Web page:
In the last three months, property owners in the city of Los Angeles filed applications to remove rent control from 657 apartments.
“We’ve seen a huge increase this round,” says Larry Gross, who’s been tracking Ellis Act evictions for nearly two decades as the head of the Coalition for Economic Survival. “It’s the equivalent of seven units per day lost.”
The numbers, which were obtained by the coalition under a public records act request, were compiled by the city’s housing and community investment department and analyzed by Curbed.
They represent the number of applications filed under the Ellis Act from April to June. The state law allows landlords to decommission their rent-controlled units under two scenarios: They either plan to demolish the building or permanently withdraw it from the rental housing market, typically to convert to condos or for-sale units.
The zip code with the highest number of evictions in the last three months was 90026, which spans Silver Lake, Echo Park, and Historic Filipinotown.
Since 2001, property owners have filed applications to pull rent control from 25,853 units, according to the coalition. It’s a small fraction of the approximately 600,000 rent-controlled apartments, townhomes, and duplexes in the city of Los Angeles.
If new rentals are built within five years of the demolition of a building under the Ellis Act, city law requires the owner to put the entire building under rent control or have a market-rate building with a certain number of affordable units.
But Gross says it’s important to remember that the Ellis Act numbers represent the number of apartments—not the number of residents—affected.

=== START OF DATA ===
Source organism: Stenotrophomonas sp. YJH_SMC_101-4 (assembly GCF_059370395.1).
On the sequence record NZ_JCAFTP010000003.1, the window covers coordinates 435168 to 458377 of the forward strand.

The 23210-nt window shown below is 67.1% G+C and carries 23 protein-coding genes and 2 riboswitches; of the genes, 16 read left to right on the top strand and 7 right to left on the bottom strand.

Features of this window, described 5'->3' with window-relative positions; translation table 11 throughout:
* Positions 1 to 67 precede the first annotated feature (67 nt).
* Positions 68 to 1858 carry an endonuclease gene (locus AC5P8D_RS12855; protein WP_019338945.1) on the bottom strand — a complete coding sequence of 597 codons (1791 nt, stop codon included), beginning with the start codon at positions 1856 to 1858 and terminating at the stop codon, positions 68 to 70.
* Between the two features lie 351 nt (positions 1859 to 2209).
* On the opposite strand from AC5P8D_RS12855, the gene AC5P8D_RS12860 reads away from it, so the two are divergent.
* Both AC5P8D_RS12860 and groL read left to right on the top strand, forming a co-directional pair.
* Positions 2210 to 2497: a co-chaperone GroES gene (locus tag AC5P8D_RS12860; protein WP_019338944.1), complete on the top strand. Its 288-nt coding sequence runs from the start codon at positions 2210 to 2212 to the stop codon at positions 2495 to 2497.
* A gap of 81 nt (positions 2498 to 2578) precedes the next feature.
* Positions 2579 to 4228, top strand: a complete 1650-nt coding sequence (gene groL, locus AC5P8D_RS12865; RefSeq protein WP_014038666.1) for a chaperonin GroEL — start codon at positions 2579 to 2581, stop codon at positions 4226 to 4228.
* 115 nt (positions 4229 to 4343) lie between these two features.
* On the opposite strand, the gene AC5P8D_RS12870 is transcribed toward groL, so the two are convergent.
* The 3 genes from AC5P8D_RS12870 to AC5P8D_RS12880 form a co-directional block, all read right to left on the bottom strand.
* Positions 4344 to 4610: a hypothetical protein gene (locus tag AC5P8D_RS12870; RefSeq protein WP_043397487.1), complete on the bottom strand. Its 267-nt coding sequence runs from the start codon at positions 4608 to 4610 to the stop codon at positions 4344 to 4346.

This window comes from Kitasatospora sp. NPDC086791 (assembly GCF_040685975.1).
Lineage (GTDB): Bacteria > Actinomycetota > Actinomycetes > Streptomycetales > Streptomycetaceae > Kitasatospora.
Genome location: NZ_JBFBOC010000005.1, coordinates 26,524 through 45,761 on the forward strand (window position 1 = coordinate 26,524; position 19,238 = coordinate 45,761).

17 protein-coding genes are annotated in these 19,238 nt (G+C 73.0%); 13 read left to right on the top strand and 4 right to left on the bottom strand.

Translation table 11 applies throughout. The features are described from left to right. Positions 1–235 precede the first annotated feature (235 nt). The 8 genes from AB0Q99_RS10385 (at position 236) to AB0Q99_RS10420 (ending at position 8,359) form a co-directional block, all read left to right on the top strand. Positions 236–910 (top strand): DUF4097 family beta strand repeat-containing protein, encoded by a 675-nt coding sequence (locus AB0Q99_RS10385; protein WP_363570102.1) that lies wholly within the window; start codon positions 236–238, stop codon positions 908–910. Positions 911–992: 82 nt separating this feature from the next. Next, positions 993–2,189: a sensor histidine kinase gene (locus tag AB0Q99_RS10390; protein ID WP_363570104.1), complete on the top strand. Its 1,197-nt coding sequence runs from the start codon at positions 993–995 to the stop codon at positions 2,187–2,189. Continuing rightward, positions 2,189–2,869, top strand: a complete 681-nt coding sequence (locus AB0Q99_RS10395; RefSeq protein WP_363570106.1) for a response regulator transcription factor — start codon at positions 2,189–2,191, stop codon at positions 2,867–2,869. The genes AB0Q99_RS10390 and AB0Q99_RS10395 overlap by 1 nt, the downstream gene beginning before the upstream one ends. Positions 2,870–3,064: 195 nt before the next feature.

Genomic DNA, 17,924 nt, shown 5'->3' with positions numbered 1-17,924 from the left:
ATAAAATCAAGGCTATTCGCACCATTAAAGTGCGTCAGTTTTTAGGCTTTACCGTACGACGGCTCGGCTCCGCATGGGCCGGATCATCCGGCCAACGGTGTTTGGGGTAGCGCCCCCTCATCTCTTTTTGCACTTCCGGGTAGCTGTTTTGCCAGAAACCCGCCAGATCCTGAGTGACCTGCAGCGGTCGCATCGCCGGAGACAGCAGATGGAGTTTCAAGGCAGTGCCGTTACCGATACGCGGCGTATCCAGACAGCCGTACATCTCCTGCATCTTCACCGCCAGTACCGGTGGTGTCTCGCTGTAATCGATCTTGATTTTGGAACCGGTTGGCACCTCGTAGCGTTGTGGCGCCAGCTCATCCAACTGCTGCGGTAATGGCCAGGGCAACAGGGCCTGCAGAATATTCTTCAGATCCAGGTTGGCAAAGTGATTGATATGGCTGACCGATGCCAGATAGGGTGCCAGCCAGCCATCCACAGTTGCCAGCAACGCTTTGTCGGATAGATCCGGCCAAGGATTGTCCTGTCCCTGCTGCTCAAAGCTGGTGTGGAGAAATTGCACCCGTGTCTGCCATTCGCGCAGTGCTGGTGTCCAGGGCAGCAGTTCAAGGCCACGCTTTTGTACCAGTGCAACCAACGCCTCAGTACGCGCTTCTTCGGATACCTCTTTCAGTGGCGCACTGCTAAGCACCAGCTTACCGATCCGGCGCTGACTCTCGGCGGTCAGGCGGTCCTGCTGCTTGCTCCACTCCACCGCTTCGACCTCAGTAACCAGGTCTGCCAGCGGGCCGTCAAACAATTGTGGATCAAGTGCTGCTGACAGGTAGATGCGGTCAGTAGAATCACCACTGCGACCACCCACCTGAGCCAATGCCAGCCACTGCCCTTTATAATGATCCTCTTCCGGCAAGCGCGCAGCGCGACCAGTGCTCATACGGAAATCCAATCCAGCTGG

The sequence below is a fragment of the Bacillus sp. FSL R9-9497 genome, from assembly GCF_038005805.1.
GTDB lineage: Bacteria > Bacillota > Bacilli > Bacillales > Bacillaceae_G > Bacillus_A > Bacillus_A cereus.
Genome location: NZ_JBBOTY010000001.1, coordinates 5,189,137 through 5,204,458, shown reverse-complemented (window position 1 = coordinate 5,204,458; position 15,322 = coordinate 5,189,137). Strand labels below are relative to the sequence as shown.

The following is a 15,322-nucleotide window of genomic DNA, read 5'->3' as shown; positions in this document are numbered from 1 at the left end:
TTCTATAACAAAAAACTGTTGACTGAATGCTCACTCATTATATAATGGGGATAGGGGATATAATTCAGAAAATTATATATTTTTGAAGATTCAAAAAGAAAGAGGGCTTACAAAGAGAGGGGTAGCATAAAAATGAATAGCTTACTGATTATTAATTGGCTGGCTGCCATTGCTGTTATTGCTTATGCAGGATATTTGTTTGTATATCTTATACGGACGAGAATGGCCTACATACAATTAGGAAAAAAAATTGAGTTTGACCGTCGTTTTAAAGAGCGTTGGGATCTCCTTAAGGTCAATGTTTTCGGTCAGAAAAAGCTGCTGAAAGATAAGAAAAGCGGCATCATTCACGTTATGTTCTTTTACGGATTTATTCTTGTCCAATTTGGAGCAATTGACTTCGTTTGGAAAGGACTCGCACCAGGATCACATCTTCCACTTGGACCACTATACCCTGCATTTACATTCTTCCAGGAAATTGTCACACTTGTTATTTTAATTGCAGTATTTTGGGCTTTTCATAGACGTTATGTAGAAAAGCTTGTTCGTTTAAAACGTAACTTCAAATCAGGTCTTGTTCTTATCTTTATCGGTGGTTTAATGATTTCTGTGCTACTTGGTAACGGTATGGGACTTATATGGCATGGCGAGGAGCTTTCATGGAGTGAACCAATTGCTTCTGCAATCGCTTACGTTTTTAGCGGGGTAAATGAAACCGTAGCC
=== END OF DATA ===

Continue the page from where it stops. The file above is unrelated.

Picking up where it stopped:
“If there are 2.5 people per household, we’re talking about 1,600 lives being impacted [this quarter],” he says. “And once those units are gone, they’re never replaced.”
In the city of Los Angeles, only buildings constructed and occupied before October 1, 1978 are subject to rent control.
Affordable units that are available to low-income renters at subsidized rates are sometimes incorporated into new housing developments—but those typically flip to market rate after 30 or 55 years, under financing agreements and contracts with the city.
Still, subsidized housing is badly needed for many low-wage earners, because the price of most market rate units is out of reach.
The Los Angeles-based AIDS Healthcare Foundation is collecting signatures for a ballot initiative that would allow cities such as Los Angeles to expand rent control to newer buildings. Another state law separate from the Ellis Act limits cities and counties from expanding rent control measures. The law is called Costa Hawkins, and the AIDS Healthcare Foundation failed with a similar to effort to reverse it last year.
Assembly Bill 1482, which working its way through the Senate now, would also expand rent control to Los Angeles units built between 1978 and 2009.
Renters evicted under the Ellis Act are entitled to relocation assistance, at least $8,200 to $21,200, depending on the renter’s income, age, and years lived in the unit.
Los Angeles City Councilmember Mike Bonin says the payouts should be bigger to take into account family size and the expenses of moving into a market-rate unit and commuting and finding new schools and child care if the renter has to move out of the community.
In June, he introduced a motion asking city staffers to prepare a report on whether that would be possible.
The motion argues that the Ellis Act—designed to help mom-and-pop property owners get out of the rental business—has been “exploited by developers seeking to demolish longtime, rent-controlled rental units to build new market-rate units, luxury units, or high-end condominiums.”
“Our affordable housing crisis is deep, and Ellis Act evictions are a big part of that, causing the loss of tens of thousands of rental units,” he said in a statement announcing the motion.